Finally finding an opening in Nathan's attack, Daniel moved his rook to the space to the left. “Queen's Rook to G-1,” Daniel said, breathing a small sigh of relief. Now, no matter what Nathan did, the bishop was trapped and could not move to a safe position. Nathan knew this, and so began to move the pieces in his favor once again.

“King's Pawn to D-4,” Nathan said, moving his pawn forward a single space, getting into a cross-position with Daniel's knight, which was in danger of being taken now. Daniel grimaced again, unable to take the bishop or save his knight from certain death. He would have to sacrifice that piece as well in favor of his queen.

“Queen attacks Bishop at E-4,” Daniel said, moving his queen to take Nathan's bishop, a heavy loss for Nathan, but not as serious as Daniel's own losses. Nathan frowned.

“I guess trying to defeat you without losing a single piece was an impossibility after all,” Nathan said, picking up his center pawn and moving it over Daniel's knight, taking it. “King's Pawn attacks Knight at C-3.”

“In that case, Queen's Bishop's Pawn to F-4.” Daniel picked up the last pawn of his right flank and placed it two spaces forward, in a cross-position with Nathan's on center pawn. If Nathan's center pawn is taken, Daniel would regain possession of the center. However, in this late-game stage, holding the center will do nothing for Daniel, his loss has already been determined by this point.

At the current stage, the game board appeared to show no favor to either side, but to those students who had watched since the beginning, Nathan was leagues ahead of Daniel.

Nathan held a straight frown as he observed the game board. He was intelligent enough to know that he was only ahead for now. Daniel would be able to catch up if he made the correct moves. Nathan had left a small opening in his defenses, which would become apparent in just a few more moves on his end. If Daniel managed to find the opening, the game would become an even match between them. Nathan did not want to lose more than his bishop, but he did not have much other choice. He had to go in for the finishing blow soon, otherwise he would lose his lead.

“Queen's Knight to F-6,” Nathan said, placing his knight forward.

“Queen to E-2.”

“King's Knight to D-4.”

Daniel screwed up. He had placed his queen one step too far away, and now it was the prime target of Nathan's knight. Not only that, but Nathan's knight also targeted Daniel's bishop on his king's side. He had to save his queen at all costs, but that also meant that his bishop would finally be taken. Nathan was just too good of an opponent, Daniel began to feel even more pressure than before, which clouded his judgment as he moved his queen forward a tile. He completely missed that Nathan had left his own queen wide open.

“Queen to E-1.”

Nathan saw Daniel moving his queen away, and silently cheered for himself. He had put enough pressure on Daniel to make Daniel make a bad move. Now was the time for Nathan to use his queen as his primary attacking force in his army. As soon as Nathan touched his queen, Daniel slapped himself on the forehead and moaned in frustration. Nathan smiled and took Daniel's bishop with his queen.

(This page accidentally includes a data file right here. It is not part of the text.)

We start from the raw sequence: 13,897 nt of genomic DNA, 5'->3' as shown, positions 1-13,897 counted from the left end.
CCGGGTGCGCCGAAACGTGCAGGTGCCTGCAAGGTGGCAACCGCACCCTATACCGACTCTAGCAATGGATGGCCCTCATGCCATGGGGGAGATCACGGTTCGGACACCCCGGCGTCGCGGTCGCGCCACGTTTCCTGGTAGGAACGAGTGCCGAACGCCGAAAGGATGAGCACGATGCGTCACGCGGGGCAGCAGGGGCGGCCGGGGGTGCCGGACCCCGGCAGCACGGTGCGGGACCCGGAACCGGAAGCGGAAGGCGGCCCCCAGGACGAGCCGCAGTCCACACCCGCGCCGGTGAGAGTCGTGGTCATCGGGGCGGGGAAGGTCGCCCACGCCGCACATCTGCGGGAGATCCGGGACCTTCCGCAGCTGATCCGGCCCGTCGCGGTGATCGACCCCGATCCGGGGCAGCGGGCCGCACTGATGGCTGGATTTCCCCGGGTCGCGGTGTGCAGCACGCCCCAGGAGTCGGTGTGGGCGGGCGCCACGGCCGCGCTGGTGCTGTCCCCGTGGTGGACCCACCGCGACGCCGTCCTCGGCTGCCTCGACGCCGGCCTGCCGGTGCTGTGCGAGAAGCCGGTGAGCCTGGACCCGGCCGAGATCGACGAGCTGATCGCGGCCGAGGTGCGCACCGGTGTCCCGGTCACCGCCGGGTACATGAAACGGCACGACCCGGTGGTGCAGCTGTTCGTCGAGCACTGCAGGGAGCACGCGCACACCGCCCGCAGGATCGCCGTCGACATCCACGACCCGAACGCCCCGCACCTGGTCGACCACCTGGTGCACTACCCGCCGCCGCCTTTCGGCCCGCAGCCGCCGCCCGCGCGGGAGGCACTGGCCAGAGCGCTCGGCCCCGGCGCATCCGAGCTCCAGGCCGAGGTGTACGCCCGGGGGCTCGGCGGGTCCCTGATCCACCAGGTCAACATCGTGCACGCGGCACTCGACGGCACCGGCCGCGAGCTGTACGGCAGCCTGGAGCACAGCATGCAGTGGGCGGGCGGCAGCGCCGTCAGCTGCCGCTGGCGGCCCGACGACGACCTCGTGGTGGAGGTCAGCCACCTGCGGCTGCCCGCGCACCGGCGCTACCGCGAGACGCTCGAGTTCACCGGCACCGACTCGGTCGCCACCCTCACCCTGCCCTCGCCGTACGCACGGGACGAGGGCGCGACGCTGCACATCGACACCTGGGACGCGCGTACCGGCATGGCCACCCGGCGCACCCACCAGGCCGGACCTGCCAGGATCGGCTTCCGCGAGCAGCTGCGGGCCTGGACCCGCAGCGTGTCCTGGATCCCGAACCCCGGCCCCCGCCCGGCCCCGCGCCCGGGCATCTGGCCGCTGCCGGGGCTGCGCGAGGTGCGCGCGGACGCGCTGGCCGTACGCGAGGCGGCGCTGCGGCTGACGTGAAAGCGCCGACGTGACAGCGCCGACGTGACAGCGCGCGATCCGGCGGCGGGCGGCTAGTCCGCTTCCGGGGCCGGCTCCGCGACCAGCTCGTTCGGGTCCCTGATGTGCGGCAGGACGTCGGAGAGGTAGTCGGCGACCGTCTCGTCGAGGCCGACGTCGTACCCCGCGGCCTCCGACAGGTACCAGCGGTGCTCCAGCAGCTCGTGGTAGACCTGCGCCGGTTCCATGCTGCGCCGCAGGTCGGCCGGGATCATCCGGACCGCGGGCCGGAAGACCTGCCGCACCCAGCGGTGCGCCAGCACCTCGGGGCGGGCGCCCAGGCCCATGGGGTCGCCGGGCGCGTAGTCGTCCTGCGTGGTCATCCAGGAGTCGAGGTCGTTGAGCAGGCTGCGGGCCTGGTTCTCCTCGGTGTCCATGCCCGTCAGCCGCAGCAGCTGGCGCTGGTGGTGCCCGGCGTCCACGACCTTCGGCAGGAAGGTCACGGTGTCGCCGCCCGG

“Queen attacks Bishop at B-5.”

“King's Bishop to E-3.”

“King's Knight to F-3.”

“Queen to G-3.” Another mistake. Nathan was dominating not only the game, but Daniel's mind. Daniel was so concerned for his queen's safety, that any threat would gather his attention and he would overreact, missing quite a few opportunities to gain the upper hand.

Nathan confidently took Daniel's rook at the cost of his own knight. “King's Knight attacks Rook at G-1.”

“King's Bishop attacks Knight at G-1.”

“Queen to F-1. I call check.”

“...Queen to E-1.”

“Queen attacks Pawn at H-3.”

“Queen's Knight's Pawn to G-5.”

“Queen's Rook to D-8. I call check.”

“King to C-1.”

“King's Bishop's Pawn attacks Pawn at B-2. I call check.”

“King attacks Pawn at B-2.”

“Queen's Rook to D-2.”

“King's Rook's Pawn to A-3.”

“King's Bishop to C-3. I call check.”

“King to B-3.”

“King's Bishop attacks Rook at A-1. I call check.”

“King to B-4.”

“Queen's Rook to D-4. I call check.”

“King to B-5.”

“Queen to E-6.”

“Queen attacks Bishop at A-1.”

“Queen to D-5. Checkmate.”

Daniel fell out of his chair, his mind exhausted from the battle he had just lost. Nathan seemed perfectly fine, as he was in control throughout the entire match, never once letting his guard slip, never allowing Daniel a chance to come back. Daniel stared at Nathan with a hidden respect and admiration. Daniel was considered the second best chess player in the school, and yet Nathan destroyed him so easily.

Nathan took a deep breath, finally relaxing now that the battle was over. He was brought back to reality by the clapping of his friends, congratulating him on his victory. Nathan stood up and walked over to Daniel, offering Daniel his hand. With a small pause, Daniel grasped Nathan's hand and Nathan pulled Daniel back to his feet.

“That was a great match, you are quite good,” Nathan said, smiling. Daniel shrugged and rubbed the back of his head.

“Not quite as good as you, Nathan. I still don't know how you do it. It's almost as if you were just playing around with me. You were in control of the match the entire time,” Daniel replied, looking at the finished chessboard.

“Well, there were a few moments where I was vulnerable, but you became to concerned with protecting your pieces, that you never got the chance to launch a counterattack,” Nathan explained, “I left my queen vulnerable to attack multiple times, you could have turned everything around then and there, but you were already stressed at that point.”

“Even so, I admire you, Nathan.”